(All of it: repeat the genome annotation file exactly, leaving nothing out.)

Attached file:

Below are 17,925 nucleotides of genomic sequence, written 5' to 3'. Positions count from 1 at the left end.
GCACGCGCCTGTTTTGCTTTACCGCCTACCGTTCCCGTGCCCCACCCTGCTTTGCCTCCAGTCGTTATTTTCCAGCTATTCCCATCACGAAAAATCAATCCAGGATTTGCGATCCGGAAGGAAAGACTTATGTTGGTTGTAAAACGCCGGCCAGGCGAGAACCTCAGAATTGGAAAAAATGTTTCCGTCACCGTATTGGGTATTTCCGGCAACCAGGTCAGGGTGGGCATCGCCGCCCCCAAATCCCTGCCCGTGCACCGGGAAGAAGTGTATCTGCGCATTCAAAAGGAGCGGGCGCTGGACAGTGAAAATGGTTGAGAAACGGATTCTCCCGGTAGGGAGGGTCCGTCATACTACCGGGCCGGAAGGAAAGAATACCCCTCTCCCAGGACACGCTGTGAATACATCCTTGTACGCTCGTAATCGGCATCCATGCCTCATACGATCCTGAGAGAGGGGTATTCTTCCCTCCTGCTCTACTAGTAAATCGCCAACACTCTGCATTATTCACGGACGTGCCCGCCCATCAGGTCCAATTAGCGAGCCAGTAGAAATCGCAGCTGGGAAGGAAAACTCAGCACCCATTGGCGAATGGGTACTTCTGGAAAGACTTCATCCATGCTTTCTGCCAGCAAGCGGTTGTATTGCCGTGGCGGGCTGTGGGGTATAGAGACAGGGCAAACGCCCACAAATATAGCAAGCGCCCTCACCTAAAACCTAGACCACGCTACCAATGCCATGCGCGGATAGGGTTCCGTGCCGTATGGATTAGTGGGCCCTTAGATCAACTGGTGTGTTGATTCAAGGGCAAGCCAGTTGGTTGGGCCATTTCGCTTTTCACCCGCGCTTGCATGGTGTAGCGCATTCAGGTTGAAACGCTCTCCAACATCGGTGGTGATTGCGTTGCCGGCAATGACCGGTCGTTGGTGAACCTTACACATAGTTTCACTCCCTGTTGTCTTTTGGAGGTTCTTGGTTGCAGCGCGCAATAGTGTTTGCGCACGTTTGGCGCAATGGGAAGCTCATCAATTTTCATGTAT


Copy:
Below are 17,925 nucleotides of genomic sequence, written 5' to 3'. Positions count from 1 at the left end.
GCACGCGCCTGTTTTGCTTTACCGCCTACCGTTCCCGTGCCCCACCCTGCTTTGCCTCCAGTCGTTATTTTCCAGCTATTCCCATCACGAAAAATCAATCCAGGATTTGCGATCCGGAAGGAAAGACTTATGTTGGTTGTAAAACGCCGGCCAGGCGAGAACCTCAGAATTGGAAAAAATGTTTCCGTCACCGTATTGGGTATTTCCGGCAACCAGGTCAGGGTGGGCATCGCCGCCCCCAAATCCCTGCCCGTGCACCGGGAAGAAGTGTATCTGCGCATTCAAAAGGAGCGGGCGCTGGACAGTGAAAATGGTTGAGAAACGGATTCTCCCGGTAGGGAGGGTCCGTCATACTACCGGGCCGGAAGGAAAGAATACCCCTCTCCCAGGACACGCTGTGAATACATCCTTGTACGCTCGTAATCGGCATCCATGCCTCATACGATCCTGAGAGAGGGGTATTCTTCCCTCCTGCTCTACTAGTAAATCGCCAACACTCTGCATTATTCACGGACGTGCCCGCCCATCAGGTCCAATTAGCGAGCCAGTAGAAATCGCAGCTGGGAAGGAAAACTCAGCACCCATTGGCGAATGGGTACTTCTGGAAAGACTTCATCCATGCTTTCTGCCAGCAAGCGGTTGTATTGCCGTGGCGGGCTGTGGGGTATAGAGACAGGGCAAACGCCCACAAATATAGCAAGCGCCCTCACCTAAAACCTAGACCACGCTACCAATGCCATGCGCGGATAGGGTTCCGTGCCGTATGGATTAGTGGGCCCTTAGATCAACTGGTGTGTTGATTCAAGGGCAAGCCAGTTGGTTGGGCCATTTCGCTTTTCACCCGCGCTTGCATGGTGTAGCGCATTCAGGTTGAAACGCTCTCCAACATCGGTGGTGATTGCGTTGCCGGCAATGACCGGTCGTTGGTGAACCTTACACATAGTTTCACTCCCTGTTGTCTTTTGGAGGTTCTTGGTTGCAGCGCGCAATAGTGTTTGCGCACGTTTGGCGCAATGGGAAGCTCATCAATTTTCATGTAT